Deposit of the Asorey's family in the Museo do Pobo Galego

Sketch in plaster



Group of Piety. Here Asorey is clearly influenced by the Romanesque and more specifically the Pórtico de la Gloria, but also by the geometry imposed by cubism. The group is designed as a cross; in the definitive work of Christ changes the orientation from right to left.

The figure of Mary is frontal and seated. Unites his hands at the altitude of the chest divided for the fold of his robe; composition clearly linked to the figure of St. James, this one is supported in the Tao of the Pórtico de la Gloria. Angeles fly on the Virgin.
Appear symbols with the sun and moon settling into space, another resource Romanesque and more specifically, the tympanum.

The recumbent Christ is another example of primitivism, the shroud is displayed by two angels from the columns of the canopy, doing to go through the rigid the space. The face is popular type, the anatomy is expressionist with parallels and the selection of cloths, which are increased in the final work because of the polychrome.

The final work consists of a front with arcades on columns of black granite shaft of La Esclavitud and capitals of white stone of Vigo, with a red stone background of the Faramello. For the table used white stone of Castrelos, obtaining a polychrome in which is "represented" Galicia.

The altar is flanked by two pairs of reddish shafts, stone of Porriño, finished with capitals decorated with vegetable elements which evoke the Pórtico de la Gloria. Too the angels remember us to the youth with instruments of the Passion of the Pórtico of Compostela for his faces, clothes and the detail of the pearls. The fine white stone contrasts with the darkness of the blackish stone of La Esclavitud, composing the upper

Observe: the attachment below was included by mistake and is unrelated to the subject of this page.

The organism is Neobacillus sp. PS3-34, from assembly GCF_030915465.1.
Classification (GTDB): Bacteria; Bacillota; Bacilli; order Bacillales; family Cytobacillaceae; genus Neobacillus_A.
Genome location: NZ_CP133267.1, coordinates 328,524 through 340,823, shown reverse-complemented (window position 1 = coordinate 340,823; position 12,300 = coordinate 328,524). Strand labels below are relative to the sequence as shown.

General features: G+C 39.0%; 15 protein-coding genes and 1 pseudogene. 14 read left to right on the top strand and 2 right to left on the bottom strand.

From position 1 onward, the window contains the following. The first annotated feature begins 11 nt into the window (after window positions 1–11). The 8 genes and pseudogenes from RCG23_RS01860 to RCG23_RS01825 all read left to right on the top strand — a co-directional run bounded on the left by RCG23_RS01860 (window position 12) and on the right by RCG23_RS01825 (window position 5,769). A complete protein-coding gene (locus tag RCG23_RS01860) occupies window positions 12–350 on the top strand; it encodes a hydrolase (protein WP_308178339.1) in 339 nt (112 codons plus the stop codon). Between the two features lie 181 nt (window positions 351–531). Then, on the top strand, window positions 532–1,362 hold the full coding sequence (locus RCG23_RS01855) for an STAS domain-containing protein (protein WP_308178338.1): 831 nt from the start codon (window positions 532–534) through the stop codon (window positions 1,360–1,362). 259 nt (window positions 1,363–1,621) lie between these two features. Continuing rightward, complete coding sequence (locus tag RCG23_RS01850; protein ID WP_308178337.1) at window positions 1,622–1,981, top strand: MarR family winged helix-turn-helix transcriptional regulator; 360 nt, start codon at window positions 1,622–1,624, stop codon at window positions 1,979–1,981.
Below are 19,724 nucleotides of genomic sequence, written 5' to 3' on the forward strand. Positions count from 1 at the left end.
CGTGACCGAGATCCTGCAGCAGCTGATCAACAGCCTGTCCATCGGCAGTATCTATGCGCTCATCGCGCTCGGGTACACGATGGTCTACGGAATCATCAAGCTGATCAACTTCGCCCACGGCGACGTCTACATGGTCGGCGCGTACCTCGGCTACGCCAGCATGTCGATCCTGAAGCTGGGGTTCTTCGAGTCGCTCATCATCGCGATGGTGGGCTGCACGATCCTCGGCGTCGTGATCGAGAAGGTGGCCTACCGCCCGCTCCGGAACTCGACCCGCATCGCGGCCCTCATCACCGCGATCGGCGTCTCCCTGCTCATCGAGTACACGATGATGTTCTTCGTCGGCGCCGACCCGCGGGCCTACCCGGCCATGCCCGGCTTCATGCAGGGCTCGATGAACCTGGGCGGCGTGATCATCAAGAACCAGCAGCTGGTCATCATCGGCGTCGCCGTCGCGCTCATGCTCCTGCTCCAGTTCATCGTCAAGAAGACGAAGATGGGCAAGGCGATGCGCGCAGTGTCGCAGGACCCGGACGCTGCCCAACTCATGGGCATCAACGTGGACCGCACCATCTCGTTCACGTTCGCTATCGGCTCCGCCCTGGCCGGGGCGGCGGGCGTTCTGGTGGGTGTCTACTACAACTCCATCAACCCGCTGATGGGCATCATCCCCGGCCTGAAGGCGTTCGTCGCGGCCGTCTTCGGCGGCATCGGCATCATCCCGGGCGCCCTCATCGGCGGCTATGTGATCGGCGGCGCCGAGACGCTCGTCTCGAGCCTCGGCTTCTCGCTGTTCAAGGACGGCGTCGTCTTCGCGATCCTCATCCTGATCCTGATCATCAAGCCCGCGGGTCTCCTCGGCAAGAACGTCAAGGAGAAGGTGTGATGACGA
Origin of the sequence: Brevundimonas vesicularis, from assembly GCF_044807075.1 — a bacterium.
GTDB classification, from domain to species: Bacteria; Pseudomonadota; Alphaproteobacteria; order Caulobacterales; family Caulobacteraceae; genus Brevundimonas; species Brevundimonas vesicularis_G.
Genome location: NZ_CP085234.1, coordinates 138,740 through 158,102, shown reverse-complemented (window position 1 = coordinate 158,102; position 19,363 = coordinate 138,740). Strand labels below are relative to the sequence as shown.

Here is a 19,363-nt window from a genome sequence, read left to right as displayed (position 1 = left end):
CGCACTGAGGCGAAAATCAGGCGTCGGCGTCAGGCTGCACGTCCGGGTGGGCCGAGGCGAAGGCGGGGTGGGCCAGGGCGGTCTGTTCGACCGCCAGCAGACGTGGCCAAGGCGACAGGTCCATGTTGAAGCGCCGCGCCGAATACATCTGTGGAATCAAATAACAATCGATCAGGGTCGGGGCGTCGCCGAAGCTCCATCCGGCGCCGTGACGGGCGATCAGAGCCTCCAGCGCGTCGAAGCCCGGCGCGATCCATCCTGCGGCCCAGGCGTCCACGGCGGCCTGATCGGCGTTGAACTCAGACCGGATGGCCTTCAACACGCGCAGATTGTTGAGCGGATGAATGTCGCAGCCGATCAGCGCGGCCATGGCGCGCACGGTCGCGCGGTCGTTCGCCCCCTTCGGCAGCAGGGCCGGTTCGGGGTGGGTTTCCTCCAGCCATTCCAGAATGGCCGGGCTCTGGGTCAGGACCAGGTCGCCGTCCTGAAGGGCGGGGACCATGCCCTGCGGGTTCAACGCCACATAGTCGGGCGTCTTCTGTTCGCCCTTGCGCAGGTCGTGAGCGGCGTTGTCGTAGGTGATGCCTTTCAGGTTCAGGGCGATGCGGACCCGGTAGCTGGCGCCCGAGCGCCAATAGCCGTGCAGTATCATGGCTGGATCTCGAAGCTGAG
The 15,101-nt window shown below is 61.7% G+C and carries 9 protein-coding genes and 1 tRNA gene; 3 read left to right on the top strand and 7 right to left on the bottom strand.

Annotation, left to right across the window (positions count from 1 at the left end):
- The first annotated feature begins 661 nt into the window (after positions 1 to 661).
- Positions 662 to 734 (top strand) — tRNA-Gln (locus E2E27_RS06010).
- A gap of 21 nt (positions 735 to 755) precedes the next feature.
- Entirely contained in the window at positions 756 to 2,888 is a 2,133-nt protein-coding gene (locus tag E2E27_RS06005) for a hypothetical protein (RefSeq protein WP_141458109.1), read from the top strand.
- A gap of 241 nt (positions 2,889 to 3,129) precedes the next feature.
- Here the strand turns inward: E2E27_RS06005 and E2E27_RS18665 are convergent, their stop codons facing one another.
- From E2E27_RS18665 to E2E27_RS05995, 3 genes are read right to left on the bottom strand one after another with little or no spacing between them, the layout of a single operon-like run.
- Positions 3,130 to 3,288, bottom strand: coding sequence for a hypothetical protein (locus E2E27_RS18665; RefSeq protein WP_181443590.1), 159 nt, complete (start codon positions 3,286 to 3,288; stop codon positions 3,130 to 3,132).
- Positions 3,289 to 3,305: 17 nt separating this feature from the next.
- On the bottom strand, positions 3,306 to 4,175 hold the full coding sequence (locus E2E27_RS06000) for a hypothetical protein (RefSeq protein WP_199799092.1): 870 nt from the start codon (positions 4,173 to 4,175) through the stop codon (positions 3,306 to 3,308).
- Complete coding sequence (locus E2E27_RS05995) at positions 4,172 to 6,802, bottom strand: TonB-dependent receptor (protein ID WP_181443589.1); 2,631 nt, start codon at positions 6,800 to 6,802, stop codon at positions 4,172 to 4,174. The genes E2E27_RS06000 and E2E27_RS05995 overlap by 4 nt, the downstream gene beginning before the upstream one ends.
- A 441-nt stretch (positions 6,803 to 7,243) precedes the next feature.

arch. The three masts sepia stone of the Faramello give greater chromaticism to the group and serve of framework at the group of "La Piedad".

On the altar's table there are four columns of gray granite of Pontemaceira and white of Pontevedra; again it remembers us to the Pórtico in of reliefs front to the polished surface of bottom.

Another antecedent to the center column is the tree of Jesse, but with modifications figurative: in the base, Jesse is replaced by Suevia, who works at a loom: again represent to the matriarchy, the mother Galicia presiding the life of towns and villages. In the vegetable decoration appears symbols of "Fortune and darnel" represented by a male figure, the Galician sailor. On this set appears the personification of Death: the dying man associated to life with the testament, represented by a prophet with roll and biretta, while the religion promises immortality. The figure is marked by pathos, the moribund head turns melancholic into the beyond, while the cloths cling to the body like a shroud. This group in turn is crowned with a figure of
women (cross-shaped) carrying the last anointing jar.

The finish is a capital where the naked soul enjoys bliss between two angels whose elliptical silhouette reminiscent of the Romanesque mandorlas: the laterals represent the return of the emigrant to the homeland through of symbolic elements of Jacobean tradition as the boat or oxcart for load the bodies, led by two figures clearly postcubist inspiration.